Iceland Mag

10 Reykjavik

Iceland Mag


Gorgeous images of Reykjavík in 1910s and 20s: A charming small town

By Staff

  • The City Center Seen from Arnarhóll hill downtown. Large white building at the center is now a Radisson hotel. Photo/Egill Jacobsen

  • Austurstræti street Looking east along Laugavegur/Bankastræti streets. This view hasn't changed too much! Photo/Egill Jacobsen

  • The view to the North Reykjavík emerged as the leading fishing town of Iceland in the early 20th century. Photo/Egill Jacobsen

  • The corner of Laugavegur and Skólavörðustígur streets Some of these houses are still standing, including the house on the corner and the building standing opposite it. Photo/Egill Jacobsen

  • Þingholtsstræti street looking north Both of these beautiful buildings are still standing: "Næpan" with its distictive dome and Þingholtsstræti no 29. Photo/Egill Jacobsen

Reykjavík has undergone some dramatic changes in the past century. At the turn of the century 1900 Reykjavík, the capital of Iceland was little more than a small fishing town, with just 5.802 inhabitants, or 7.4% of the total population of Iceland, which was just 78,203 that year. Reykjavík is still a rather small, with just 123,000 inhabitants (2017). The total population of the Metropolitan area, including the suburban municipalities is 212,000. Today the population of Iceland is 338,000, which means 63% of Icelanders live in the greater Reykjavík area, and a full 36% live in Reykjavík proper.

Read more: Watch: What did the “bleak outpost” of Reykjavík look like in WWII?

As Reykjavík has grown it has acquired a lot of the trappings of a major city, including high and low culture, an anonymous crowd, cafés, art galleries, theaters  and everything else one might expect to find in a major city.

But despite having grown up Reykjavík still retains much of the charms of a small town. It has also avoided many of the negative features of major cities, including crime and homelessness. And - it is still a beautifully colorful city with a whimsical streetscape.

Read more: 1920 map shows how Reykjavík has grown from a small town to a small city

These photos from early 20th century Reykjavík were taken by Egill Jacobsen, a Danish merchant who settled in Iceland. The small selection of his photos give us a fascinating glimpse of what Reykjavík looked like nearly 100 years ago. 

Some parts of Reykjavík haven't changed very much, including the downtown pond Tjörnin:

The pond
Fríkirkjuvegur street Fríkirkjan the church of the Independent Lutheran Congregation, the Reykjavík Women's college and "The Palace". The building which houses the Icelandic National Gallery has not yet been built. Photo/ Egill Jacobsen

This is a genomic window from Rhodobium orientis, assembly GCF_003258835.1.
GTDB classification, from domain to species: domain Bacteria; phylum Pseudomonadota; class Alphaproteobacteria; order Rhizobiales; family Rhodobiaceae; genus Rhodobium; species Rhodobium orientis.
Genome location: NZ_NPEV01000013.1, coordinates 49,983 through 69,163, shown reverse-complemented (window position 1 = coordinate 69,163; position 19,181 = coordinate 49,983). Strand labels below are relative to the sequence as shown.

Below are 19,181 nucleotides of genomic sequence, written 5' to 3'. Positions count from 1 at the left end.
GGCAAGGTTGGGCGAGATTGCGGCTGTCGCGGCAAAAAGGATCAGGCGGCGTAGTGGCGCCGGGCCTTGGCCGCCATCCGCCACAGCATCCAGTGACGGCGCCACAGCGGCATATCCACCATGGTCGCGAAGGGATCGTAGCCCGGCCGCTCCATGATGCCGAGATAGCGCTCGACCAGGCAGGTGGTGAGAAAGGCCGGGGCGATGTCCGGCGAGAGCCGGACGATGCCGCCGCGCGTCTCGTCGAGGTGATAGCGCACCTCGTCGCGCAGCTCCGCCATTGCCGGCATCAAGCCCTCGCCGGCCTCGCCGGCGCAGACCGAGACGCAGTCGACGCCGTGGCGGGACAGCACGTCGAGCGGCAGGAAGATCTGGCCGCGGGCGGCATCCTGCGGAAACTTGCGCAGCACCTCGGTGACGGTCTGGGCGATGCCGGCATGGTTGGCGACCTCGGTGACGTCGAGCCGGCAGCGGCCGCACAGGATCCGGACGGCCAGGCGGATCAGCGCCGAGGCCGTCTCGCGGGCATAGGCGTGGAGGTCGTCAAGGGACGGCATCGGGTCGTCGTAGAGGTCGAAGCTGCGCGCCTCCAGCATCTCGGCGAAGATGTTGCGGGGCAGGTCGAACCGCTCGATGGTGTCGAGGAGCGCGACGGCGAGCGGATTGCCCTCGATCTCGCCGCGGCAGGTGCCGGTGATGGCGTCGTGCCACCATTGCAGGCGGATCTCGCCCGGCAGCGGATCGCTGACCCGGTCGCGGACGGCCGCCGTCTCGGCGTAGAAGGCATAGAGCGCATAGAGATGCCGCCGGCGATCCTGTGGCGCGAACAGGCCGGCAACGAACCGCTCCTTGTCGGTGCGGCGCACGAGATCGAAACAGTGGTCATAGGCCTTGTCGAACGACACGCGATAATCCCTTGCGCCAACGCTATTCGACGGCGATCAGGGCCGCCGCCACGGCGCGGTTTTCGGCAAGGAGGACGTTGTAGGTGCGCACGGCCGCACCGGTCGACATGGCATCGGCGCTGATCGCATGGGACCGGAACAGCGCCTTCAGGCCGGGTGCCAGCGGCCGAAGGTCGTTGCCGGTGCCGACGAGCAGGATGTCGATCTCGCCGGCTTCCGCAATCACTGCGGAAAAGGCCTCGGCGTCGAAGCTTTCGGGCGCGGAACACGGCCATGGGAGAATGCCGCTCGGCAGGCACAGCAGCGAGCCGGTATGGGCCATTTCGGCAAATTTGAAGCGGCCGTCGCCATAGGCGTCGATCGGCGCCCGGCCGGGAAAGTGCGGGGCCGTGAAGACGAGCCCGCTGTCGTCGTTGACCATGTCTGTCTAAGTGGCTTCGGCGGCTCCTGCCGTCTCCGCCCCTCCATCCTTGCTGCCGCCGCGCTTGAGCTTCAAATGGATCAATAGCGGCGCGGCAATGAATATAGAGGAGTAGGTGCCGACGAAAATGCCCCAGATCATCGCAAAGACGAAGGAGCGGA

The pond

The pond Horses out at pasture in what is today Hljómskálagarðurinn park. Most of the buildings seen in this photo are still standing. Photo/Egill Jacobsen

Tjörnin pond, Reykjavík 1910

Tjarnargata street in 1910 All of the houses in this building are still standing. Notice that the pond reached much closer to the buildings in the early 20th century. The street is built on a landfill. Photo/Egill Jacobsen

The Pond, Tjörnin 1920
The pond Tjörnin in 1920 The buildings on the southern edge of the pond have been demolished. Photo/Egill Jacobsenn

Other parts of the city center have undergone a far more dramatic transformation, as these photos of the area around Austurvöllur and Víkurgarður squares show. The streets have not been moved, and some of the buildings are still standing, but identifying the angle and the buildings in the photo can be quite a challenge made even more difficult by the fact that some of these old houses have not just been demolished to make room for new construction: Other buildings have been moved from one location to another.  

Kirkjustræti, Austurvöllur, Reykjavík 1910

Looking east Kirkjustræti in 1910 You can see the Reykjavík cathedral and the house of parliament. Photo/Egill Jacobsen 

Austurvöllur, Reykjavík 1910
Víkurgarður and Austurvöllur squares in 1910, Looking east You can see the Reykjavík cathedral and the house of parliament in the upper right corner. Most other buildings in the photo have been demolished. Notice that Víkurgarður square is a fenced in garden, while Austurvöllur is simply a grassy field. Photo/Egill Jacobsen 
Aðalstræti looking north, ca 1920
Aðalstræti street looking north, 1920's The only buildings seen in this photo still standing are the houses at the north end of Aðalstræti. The walled in Víkurgarður can be seen clearly. The tree in the center is still standing, though. Currently it is the oldest tree in Reykjavík, planted in 1884. Photo/Egill Jacobsen 



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